Sept. 28, 2009 —
CENTENNIAL, Colo. (9/22/09) – “Soldiers helping Soldiers” is the phrase coined by Maj. Gen. H. Michael Edwards, the Adjutant General of Colorado, to describe the new reintegration study conducted by U.S. Northern Command and the U.S. Air Force Academy Department of Behavioral Sciences and Leadership.
Soldiers at Colorado National Guard State headquarters were among the first to participate in this study.
“It’s time to hear the Soldiers themselves,” said Air Force Lt. Col. Lisa Sayegh, North American Aerospace Defense Command-USNORTHCOM Command mental health officer. “The big word is you.”
The data being collected will be used to determine the resiliency among Army National Guard veterans and what methods these veterans used to reintegrate into society and everyday life. The study will shift the focus of reintegration from what is wrong to what is right by using a bottom up approach.
“This is the first time I have seen an actual study on what makes Soldiers successfully resilient. By preventing failure we achieve success,” said Edwards. “This study focuses on the preventative versus the reactive. We want to stop the leak before it starts.”
The U.S. Army Medical Research and Materiel Command awarded more than $400,000 to Sayegh for this study that is focused on the needs of the Soldiers instead of the needs of the force. The purpose is to learn how National Guard Soldiers have coped with the challenges of deployments to Afghanistan and Iraq and reintegration afterward.
The title of the study emphasizes the concept that the Army can leverage the strengths of Soldiers who integrate well to help other Soldiers before, during and after deployments.
“I want to hear from you. What is helping you or not helping you, before your deployment or after your deployment, what is successful or not successful about the reintegration process?” asked Sayegh in her brief to the Soldiers.
Sayegh continued to explain that by knowing the coping factors helps anticipate being able to better prepare and train Soldiers, leaders and family members to support deployed Soldiers and manage the experience. The ultimate goal is to survey the data and find the common factors that are helping Soldiers integrate back into their pre-deployment lives.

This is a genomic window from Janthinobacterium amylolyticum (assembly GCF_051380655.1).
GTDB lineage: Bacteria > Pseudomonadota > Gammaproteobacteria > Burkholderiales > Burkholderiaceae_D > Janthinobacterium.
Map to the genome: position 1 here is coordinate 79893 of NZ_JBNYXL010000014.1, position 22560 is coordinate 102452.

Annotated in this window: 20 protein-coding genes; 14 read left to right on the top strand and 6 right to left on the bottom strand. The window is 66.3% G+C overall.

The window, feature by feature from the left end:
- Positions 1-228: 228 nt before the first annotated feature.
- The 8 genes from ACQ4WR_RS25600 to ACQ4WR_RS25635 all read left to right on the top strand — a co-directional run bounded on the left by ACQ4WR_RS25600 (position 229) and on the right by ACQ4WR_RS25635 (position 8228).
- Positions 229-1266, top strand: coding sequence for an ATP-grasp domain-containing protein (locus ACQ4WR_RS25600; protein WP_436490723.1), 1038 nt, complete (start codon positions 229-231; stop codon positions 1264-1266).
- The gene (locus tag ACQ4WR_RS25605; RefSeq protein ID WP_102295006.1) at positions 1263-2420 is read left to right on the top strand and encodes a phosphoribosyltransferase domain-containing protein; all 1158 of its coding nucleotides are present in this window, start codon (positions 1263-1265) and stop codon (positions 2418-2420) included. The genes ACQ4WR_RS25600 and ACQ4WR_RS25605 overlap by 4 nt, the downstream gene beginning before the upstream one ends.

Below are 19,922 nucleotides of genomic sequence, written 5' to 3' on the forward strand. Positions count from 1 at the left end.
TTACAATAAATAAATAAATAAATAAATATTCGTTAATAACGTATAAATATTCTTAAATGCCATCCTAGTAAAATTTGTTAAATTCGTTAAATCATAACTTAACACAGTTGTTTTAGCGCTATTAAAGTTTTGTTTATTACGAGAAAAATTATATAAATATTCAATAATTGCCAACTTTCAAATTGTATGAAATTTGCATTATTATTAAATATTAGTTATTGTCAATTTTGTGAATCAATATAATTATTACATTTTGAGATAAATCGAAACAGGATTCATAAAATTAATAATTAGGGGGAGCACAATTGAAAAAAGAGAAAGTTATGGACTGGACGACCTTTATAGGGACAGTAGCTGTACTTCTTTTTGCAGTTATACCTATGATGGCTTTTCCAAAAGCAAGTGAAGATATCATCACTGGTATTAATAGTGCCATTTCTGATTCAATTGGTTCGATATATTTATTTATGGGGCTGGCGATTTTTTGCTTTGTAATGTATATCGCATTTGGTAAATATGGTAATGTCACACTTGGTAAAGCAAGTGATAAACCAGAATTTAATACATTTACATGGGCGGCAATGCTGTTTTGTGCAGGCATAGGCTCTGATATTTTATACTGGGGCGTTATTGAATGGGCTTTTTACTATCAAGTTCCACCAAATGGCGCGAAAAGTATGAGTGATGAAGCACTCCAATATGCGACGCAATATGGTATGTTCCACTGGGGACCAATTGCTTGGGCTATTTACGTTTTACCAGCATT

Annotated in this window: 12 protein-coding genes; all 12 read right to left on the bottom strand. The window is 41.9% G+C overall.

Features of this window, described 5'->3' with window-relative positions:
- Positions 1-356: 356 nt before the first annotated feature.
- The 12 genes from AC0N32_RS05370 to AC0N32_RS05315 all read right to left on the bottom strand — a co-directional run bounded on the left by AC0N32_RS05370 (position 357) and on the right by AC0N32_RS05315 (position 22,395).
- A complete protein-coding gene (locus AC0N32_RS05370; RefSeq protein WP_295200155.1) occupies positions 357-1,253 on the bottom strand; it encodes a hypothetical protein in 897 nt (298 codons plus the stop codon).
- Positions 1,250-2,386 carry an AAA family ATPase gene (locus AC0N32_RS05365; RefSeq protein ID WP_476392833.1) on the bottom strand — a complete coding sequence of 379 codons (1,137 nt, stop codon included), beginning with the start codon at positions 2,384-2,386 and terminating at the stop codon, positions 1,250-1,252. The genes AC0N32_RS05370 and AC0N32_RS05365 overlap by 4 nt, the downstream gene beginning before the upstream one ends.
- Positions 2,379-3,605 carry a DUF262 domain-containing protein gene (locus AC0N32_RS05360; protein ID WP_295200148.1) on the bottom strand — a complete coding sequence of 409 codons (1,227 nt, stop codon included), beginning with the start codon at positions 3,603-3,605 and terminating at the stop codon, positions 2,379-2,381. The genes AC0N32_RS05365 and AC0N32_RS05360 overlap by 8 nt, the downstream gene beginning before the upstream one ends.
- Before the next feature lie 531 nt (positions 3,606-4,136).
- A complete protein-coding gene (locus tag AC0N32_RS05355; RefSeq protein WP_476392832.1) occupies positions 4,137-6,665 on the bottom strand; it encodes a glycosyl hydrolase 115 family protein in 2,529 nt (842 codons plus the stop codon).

The survey, which is anonymous and completely voluntary, focuses on how the Army can talk to you better; what questions need to be asked and what questions shouldn’t be asked.
“I want to learn from the Soldiers about the factors that facilitate a successful transition,” said Sayegh.
The results of the survey have the potential to improve the Guards reintegration preparatory programs. The Guard wants to improve how it prepares Soldiers and families for deployment stress which will make it easier to reintegrate.
Sayegh’s goal is to collect no fewer than 1,000 surveys and 100 interviews during the next 12 months. The results will be continuously analyzed and publication of results will begin as soon as patterns and trends begin to develop in the research.
“I can’t wait to see the results. I hope Colorado Soldiers provide significant support,” said Edwards.
Edwards also hopes that Colorado will be able to provide the Kansas National Guard with some input for the resiliency program it’s currently developing.
Participation is in person, online and over the phone. To participate in the survey online go to:
To schedule a follow up interview or for questions and concerns contact the research team at (719) 244-3313. Remember, the survey is anonymous.